Today, as authoritarians fortify themselves at home and extend their international reach, and as some elected leaders adopt a myopic, self-serving, and discriminatory view of their official responsibilities, the world is becoming less stable and secure, and the freedoms and interests of all open societies are endangered. The tide can be reversed, but delay makes the task more difficult and costly. Rather than putting international concerns on hold while they address problems in their own countries, the citizens and genuine public servants of democracies must apply their core principles simultaneously in both domestic and foreign policy, and stand up for fundamental rights wherever they are threatened.
Democratic backsliding in West Africa accelerated in 2019. Benin, previously one of the continent’s top performers, held legislative elections from which all opposition parties were effectively excluded. The flawed process, which featured an internet shutdown and violence against anti-government protesters, contributed to a remarkable 13-point decline. Senegal’s presidential election went forward without two of the country’s most prominent opposition figures, who were barred from running due to criminal cases that were widely viewed as politically motivated, leading to a one-point decline.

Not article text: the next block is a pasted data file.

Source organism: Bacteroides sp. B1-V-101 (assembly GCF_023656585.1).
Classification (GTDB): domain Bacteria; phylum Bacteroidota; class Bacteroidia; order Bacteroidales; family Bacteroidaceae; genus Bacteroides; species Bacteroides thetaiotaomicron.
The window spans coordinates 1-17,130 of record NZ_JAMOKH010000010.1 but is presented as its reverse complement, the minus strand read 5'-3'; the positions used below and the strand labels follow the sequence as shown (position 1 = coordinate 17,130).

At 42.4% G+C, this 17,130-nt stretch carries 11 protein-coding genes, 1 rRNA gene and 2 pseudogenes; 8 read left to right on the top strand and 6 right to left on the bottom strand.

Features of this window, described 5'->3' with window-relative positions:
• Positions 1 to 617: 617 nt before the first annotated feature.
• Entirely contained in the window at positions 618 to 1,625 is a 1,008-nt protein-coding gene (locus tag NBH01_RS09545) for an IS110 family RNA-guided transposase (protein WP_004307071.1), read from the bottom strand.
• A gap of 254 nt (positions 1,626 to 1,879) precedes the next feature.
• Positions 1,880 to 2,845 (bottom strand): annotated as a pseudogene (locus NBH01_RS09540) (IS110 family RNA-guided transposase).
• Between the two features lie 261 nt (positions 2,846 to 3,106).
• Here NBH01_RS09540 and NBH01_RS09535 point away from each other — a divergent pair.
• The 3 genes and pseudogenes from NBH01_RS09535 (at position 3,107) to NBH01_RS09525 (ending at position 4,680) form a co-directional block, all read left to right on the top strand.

Opposition parties were able to compete in Nigeria’s general elections, but the balloting was marred by major procedural irregularities and a rise in violence and intimidation, driving the country’s scores down in all three election-related indicators. The manipulation of online content during the electoral period and the government’s increasing hostility toward the media threatened free expression throughout the year. In Guinea, which was set to hold a presidential election in 2020, protesters turned out in an attempt to block President Alpha Condé’s drive to change the constitution and run for a third term. The country suffered a three-point decline as legislative elections were postponed and civic groups faced harassment for opposing the third-term effort.
East and Southern Africa presented more of a mixed picture. In Tanzania, Zimbabwe, and Uganda, the space for independent civic and political activity continued to shrink as incumbent leaders worked to silence dissent. All three countries experienced declines in their scores. However, there was notable progress in some authoritarian states as they proceeded with tenuous reforms. While it remains to be seen whether the military in Sudan will abide by its power-sharing agreement with prodemocracy protest leaders and cede control to civilian leadership ahead of elections in 2022, the Sudanese people have already experienced initial improvements in political rights and civil liberties.
Ethiopia also made notable strides under Prime Minister Abiy Ahmed, reforming restrictive laws and allowing previously banned political groups to operate openly. Still, internal conflict threatened the durability of these gains, and the 2020 elections will be an important test. Angola’s early progress after a change in leadership in late 2017 was fairly dramatic, but the momentum slowed in 2019, and the results of President João Lourenço’s reform agenda, with emphasis on battling corruption, are yet to be fully realised.